|Publisher||American Rock Mechanics Association||Language||English|
|Content Type||Conference Paper|
|Title||Coupled Stress And Flow Along Interfaces In the Wellbore Environment In Relation to CO2 Sequestration|
|Authors||Lewis, K., Zyvoloski, G.A., Kelkar, S., Carey, J.W., Los Alamos National Laboratory|
|Source||46th U.S. Rock Mechanics/Geomechanics Symposium, June 24 - 27, 2012 , Chicago, Illinois|
|Copyright||2012. American Rock Mechanics Association|
Assessment of potential CO2 and brine leakage from wellbores is central to any consideration of the viability of CO2 sequestration. Most existing work on wellbore integrity has focused on field and laboratory studies of chemical reactivity. Very little work has been done on the impacts of mechanical stresses on wellbore performance. In this study, we use the coupled Thermal-Hydrologic-Mechanical (THM) computer code FEHM to simulate key features of a wellbore (casing, annulus and cement) embedded in a system that includes the upper aquifer, caprock, and storage aquifer. We consider two stress-permeability models: tensile-failure and shear-failure. Tensile failure represents the creation of annuli at the steel-cement or cement-rock interfaces. Shear-induced damage is similar to a Mohr-Coulomb slip mechanism used to represent displacements on faults. Two injection conditions were considered: constant pore-pressure above the failure threshold for the well and a constant flow condition with increasing pressure in a confined reservoir. The simulations show that both tension- and shear-failure modes lead to enhanced permeability of the wellbore system. Shear failure leads to a larger damage zone and generally higher leakage rates than tensile failure. In addition, the shear zone extends further into the caprock and is focused closer to the cement-steel interface.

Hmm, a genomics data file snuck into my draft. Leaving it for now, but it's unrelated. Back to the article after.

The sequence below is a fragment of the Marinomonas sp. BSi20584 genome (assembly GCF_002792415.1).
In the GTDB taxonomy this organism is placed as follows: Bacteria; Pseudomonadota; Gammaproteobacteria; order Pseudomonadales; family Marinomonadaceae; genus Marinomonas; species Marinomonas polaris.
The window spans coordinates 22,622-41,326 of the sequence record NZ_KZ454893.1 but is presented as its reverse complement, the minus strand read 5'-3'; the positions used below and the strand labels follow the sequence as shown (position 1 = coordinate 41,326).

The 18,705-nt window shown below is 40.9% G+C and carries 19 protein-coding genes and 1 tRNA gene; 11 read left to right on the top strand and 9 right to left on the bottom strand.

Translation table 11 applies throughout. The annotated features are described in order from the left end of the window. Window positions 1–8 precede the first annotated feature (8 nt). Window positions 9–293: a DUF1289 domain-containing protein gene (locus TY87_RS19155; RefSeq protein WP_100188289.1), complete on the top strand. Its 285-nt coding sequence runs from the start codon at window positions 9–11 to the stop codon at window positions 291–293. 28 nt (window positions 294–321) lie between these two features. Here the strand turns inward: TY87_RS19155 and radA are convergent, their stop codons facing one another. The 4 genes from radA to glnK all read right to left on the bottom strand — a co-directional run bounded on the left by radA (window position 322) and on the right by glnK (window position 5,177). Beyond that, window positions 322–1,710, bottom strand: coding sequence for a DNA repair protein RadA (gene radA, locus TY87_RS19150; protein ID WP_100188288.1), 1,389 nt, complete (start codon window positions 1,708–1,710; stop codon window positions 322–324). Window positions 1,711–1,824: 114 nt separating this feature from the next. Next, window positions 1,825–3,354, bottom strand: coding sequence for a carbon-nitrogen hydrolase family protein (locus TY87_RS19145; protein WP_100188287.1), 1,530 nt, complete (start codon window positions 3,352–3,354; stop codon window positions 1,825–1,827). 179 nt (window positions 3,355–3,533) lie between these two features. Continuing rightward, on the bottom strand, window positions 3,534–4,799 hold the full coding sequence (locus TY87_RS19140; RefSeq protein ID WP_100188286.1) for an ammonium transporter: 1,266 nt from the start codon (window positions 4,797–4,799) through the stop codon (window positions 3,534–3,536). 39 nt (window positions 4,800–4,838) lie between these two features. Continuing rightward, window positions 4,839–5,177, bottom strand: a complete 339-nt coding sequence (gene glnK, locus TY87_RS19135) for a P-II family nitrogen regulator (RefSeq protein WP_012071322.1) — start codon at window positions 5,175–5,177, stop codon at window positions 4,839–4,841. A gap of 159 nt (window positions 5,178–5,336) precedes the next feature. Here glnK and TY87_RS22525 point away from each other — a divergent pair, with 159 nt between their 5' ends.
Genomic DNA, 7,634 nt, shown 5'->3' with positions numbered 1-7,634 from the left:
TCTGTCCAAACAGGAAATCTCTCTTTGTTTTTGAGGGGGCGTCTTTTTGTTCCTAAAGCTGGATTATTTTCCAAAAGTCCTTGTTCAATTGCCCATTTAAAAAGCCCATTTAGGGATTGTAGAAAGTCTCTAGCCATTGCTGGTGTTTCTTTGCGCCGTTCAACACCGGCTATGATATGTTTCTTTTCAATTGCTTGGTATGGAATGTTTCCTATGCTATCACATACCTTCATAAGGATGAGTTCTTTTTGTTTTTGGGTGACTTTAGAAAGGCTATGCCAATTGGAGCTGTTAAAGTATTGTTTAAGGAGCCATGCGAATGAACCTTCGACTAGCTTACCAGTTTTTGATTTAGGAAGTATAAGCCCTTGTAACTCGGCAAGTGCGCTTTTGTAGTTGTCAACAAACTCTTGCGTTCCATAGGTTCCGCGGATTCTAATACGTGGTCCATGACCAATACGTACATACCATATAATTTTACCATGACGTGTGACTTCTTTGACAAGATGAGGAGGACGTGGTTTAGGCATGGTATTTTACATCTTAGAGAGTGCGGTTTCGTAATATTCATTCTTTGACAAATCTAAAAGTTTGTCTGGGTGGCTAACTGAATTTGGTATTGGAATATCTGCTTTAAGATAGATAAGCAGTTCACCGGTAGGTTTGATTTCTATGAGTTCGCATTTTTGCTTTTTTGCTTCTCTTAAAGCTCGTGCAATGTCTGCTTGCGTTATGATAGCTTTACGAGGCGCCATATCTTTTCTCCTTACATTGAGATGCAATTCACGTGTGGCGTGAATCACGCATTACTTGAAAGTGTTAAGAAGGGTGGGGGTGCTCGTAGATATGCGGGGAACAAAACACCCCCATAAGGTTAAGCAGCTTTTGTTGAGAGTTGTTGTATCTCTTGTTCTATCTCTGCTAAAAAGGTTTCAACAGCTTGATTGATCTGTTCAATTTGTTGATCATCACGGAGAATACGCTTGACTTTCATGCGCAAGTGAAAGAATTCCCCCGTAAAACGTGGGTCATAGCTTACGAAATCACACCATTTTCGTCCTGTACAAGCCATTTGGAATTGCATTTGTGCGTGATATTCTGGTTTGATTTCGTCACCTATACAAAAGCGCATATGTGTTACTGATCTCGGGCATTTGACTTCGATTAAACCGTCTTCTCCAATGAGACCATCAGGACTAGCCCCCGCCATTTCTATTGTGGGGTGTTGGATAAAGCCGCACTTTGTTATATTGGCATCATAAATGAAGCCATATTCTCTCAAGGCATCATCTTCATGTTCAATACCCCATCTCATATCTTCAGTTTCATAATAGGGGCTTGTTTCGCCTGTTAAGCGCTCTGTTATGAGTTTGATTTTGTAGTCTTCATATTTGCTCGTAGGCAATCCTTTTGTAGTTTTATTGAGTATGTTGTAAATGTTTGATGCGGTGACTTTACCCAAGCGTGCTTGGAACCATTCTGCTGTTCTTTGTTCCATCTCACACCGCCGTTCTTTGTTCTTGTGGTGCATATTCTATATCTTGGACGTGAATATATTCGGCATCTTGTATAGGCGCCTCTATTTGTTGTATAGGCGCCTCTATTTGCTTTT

Wellbore integrity is essential to demonstrating the viability of CO2 sequestration projects [e.g., 1]. Such stresses include increased pore pressure due to CO2 injection. Pore-pressure increases are usually designed to be less than about 0.6 times the principal stress (σmax; often equivalent to the lithostatic load) to avoid fracturing the reservoir or caprock. Other sources of stress include thermal perturbations created by differences in temperature between the reservoir and injected CO2; internal pressure within the wellbore due to injection or mechanical integrity testing; and tectonic stresses in the geologic system.
|File Size||1237 KB||7|